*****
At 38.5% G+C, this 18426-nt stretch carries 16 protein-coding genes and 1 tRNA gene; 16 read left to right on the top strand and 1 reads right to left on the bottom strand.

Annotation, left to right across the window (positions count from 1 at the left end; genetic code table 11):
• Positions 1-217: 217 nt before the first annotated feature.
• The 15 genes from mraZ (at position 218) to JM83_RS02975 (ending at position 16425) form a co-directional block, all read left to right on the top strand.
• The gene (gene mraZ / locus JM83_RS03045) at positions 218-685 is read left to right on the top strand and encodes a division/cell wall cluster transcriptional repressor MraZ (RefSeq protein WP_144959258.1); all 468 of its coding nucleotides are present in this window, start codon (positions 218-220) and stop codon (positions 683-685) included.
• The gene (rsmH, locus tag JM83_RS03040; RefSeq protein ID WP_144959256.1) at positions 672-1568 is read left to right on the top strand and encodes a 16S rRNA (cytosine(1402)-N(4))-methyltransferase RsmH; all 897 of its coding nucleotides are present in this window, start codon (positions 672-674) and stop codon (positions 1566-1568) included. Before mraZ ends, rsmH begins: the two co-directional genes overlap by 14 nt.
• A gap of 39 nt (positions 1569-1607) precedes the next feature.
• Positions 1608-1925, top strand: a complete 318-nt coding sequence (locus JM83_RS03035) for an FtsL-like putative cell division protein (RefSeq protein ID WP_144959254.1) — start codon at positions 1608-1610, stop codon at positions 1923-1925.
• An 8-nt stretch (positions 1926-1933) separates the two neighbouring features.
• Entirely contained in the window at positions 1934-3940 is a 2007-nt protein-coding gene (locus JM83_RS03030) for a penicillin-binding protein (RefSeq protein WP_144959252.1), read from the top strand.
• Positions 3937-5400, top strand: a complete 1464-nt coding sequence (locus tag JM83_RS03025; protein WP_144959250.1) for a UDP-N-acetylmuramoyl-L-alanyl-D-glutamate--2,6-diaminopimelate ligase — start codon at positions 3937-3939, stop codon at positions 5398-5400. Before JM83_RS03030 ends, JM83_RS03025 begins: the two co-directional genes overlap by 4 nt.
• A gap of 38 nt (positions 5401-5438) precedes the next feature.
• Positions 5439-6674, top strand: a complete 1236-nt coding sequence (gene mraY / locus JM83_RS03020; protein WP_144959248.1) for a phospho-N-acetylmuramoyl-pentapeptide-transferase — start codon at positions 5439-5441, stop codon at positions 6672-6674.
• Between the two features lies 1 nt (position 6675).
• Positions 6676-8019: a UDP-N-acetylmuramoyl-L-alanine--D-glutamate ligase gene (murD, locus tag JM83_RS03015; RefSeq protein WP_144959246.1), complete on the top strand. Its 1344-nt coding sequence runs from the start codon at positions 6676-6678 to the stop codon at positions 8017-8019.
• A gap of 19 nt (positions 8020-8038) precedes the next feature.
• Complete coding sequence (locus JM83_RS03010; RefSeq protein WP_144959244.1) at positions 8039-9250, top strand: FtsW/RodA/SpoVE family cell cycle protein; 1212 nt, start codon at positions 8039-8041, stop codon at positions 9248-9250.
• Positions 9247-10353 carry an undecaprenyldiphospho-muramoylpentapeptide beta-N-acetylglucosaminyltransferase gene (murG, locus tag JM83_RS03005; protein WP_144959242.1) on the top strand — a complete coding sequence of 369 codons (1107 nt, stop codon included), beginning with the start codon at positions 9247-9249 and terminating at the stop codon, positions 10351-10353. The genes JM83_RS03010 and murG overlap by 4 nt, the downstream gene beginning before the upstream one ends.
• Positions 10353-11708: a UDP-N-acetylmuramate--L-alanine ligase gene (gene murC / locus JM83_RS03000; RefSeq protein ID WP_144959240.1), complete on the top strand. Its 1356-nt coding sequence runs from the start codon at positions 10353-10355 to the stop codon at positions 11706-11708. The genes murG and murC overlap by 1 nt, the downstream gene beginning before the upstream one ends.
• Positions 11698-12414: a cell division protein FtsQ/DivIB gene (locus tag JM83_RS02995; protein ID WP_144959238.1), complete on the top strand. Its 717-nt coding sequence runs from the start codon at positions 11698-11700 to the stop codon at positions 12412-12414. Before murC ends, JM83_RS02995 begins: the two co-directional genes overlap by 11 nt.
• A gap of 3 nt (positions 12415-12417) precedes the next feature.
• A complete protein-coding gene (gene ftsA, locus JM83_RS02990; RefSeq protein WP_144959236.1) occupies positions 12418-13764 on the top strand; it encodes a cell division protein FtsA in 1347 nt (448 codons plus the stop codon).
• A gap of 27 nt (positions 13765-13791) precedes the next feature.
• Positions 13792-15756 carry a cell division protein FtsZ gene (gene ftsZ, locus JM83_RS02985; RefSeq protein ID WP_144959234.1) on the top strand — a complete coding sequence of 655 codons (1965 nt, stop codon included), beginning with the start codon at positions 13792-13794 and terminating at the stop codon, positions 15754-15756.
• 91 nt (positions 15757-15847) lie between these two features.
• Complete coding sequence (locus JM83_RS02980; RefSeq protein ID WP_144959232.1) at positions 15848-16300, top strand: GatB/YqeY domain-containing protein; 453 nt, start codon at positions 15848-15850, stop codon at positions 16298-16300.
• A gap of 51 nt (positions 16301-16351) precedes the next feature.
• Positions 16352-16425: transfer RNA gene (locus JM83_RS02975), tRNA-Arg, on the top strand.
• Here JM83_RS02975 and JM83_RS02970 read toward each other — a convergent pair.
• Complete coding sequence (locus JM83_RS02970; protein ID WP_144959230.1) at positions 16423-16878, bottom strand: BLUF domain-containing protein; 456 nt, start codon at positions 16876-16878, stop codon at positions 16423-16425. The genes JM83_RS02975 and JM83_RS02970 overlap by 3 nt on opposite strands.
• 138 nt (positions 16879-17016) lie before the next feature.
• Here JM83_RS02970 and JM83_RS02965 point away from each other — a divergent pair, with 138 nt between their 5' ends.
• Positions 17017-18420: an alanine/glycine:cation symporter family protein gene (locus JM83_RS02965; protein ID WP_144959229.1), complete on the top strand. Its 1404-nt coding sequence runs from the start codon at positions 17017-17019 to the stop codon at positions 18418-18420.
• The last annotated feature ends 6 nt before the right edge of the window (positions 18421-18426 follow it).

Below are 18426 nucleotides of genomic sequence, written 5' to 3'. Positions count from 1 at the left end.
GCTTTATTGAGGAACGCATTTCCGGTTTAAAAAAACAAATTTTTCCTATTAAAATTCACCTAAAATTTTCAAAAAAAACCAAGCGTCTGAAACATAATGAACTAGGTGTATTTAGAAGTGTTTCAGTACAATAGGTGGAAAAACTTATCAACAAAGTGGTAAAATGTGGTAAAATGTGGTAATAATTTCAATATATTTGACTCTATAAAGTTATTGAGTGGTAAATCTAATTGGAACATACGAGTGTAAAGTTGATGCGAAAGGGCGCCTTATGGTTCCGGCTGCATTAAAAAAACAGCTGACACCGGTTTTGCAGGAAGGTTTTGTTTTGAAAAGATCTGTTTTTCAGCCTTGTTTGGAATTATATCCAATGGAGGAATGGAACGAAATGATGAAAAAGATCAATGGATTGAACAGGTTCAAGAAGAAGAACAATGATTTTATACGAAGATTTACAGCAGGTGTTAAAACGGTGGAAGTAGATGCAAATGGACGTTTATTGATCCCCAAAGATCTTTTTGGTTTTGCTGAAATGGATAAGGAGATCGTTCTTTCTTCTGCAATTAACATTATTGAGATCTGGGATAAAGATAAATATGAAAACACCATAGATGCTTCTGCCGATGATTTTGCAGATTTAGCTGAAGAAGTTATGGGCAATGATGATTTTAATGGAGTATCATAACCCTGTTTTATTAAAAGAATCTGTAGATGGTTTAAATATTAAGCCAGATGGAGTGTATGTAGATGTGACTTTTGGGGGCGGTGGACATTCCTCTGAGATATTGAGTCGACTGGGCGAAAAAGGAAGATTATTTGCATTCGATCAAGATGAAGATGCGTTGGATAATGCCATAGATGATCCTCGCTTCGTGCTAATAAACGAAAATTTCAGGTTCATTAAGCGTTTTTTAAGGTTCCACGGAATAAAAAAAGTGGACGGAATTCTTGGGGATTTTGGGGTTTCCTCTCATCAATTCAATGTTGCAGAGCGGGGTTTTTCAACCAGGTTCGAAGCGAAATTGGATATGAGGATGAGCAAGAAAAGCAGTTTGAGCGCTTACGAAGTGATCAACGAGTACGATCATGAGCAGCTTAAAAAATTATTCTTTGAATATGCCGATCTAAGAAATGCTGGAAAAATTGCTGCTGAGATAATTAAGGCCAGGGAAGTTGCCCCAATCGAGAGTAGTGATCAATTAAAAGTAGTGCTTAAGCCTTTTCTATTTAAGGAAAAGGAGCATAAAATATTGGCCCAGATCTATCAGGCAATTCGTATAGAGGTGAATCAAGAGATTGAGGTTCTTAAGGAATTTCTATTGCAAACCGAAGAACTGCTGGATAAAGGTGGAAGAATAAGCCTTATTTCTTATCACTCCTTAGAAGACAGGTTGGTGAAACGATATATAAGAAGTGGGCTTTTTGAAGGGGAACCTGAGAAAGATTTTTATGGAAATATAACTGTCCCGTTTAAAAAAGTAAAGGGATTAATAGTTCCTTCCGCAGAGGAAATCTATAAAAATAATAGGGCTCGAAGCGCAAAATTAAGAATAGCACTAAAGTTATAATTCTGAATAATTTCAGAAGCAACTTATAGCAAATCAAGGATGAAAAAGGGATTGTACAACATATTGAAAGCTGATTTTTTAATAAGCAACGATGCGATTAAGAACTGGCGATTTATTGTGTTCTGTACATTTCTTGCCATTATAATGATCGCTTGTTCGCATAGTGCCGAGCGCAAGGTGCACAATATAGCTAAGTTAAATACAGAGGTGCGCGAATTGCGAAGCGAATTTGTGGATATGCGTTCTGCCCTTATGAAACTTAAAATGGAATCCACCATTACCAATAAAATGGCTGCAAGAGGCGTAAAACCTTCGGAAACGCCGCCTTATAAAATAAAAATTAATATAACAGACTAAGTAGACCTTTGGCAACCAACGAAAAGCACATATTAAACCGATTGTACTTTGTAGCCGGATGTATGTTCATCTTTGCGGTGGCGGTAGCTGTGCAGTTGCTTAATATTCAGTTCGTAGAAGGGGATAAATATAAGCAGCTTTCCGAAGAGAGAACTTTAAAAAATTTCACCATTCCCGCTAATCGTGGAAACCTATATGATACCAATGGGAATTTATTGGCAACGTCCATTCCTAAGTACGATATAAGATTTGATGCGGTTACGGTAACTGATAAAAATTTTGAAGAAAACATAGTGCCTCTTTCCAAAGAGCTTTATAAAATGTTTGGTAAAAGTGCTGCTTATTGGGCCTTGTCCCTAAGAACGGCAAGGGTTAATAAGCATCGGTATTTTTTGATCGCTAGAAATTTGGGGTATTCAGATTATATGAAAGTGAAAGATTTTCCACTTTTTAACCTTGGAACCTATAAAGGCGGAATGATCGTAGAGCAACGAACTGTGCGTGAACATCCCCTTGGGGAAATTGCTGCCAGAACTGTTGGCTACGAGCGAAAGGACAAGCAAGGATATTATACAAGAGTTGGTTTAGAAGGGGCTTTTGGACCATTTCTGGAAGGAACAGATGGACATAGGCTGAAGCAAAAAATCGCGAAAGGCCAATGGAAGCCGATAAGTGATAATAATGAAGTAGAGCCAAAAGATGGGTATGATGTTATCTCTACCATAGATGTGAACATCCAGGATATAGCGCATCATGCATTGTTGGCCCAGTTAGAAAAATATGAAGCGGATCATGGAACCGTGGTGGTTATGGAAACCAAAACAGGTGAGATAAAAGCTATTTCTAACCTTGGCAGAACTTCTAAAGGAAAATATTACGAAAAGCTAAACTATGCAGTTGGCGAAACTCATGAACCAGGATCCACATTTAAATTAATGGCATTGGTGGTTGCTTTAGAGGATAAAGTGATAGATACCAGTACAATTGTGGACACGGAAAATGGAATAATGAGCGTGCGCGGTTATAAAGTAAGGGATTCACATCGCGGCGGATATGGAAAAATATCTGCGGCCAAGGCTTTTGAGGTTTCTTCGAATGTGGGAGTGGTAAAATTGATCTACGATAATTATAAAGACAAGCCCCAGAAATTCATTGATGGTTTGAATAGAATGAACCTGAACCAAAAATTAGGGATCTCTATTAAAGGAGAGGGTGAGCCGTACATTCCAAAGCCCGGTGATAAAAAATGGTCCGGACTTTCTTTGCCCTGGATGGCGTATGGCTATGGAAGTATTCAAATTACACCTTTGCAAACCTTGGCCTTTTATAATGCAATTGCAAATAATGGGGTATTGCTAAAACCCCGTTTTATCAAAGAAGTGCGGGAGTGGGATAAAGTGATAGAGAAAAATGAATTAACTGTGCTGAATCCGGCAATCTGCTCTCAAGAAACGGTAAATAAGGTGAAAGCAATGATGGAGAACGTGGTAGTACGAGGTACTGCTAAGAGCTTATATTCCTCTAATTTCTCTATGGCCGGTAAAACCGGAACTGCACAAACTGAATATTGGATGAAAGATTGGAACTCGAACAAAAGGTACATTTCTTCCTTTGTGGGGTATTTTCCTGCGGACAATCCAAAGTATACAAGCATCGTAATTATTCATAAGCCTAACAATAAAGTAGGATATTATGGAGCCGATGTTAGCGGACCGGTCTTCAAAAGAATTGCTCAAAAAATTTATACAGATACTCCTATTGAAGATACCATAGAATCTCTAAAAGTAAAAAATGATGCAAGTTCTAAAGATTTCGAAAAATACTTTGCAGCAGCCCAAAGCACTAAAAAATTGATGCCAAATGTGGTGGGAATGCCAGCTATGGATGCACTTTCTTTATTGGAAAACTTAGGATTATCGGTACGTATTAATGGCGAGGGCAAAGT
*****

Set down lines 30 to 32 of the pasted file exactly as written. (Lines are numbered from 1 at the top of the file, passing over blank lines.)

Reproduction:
• Complete coding sequence (locus JM83_RS02970; protein ID WP_144959230.1) at positions 16423-16878, bottom strand: BLUF domain-containing protein; 456 nt, start codon at positions 16876-16878, stop codon at positions 16423-16425. The genes JM83_RS02975 and JM83_RS02970 overlap by 3 nt on opposite strands.
• 138 nt (positions 16879-17016) lie before the next feature.
• Here JM83_RS02970 and JM83_RS02965 point away from each other — a divergent pair, with 138 nt between their 5' ends.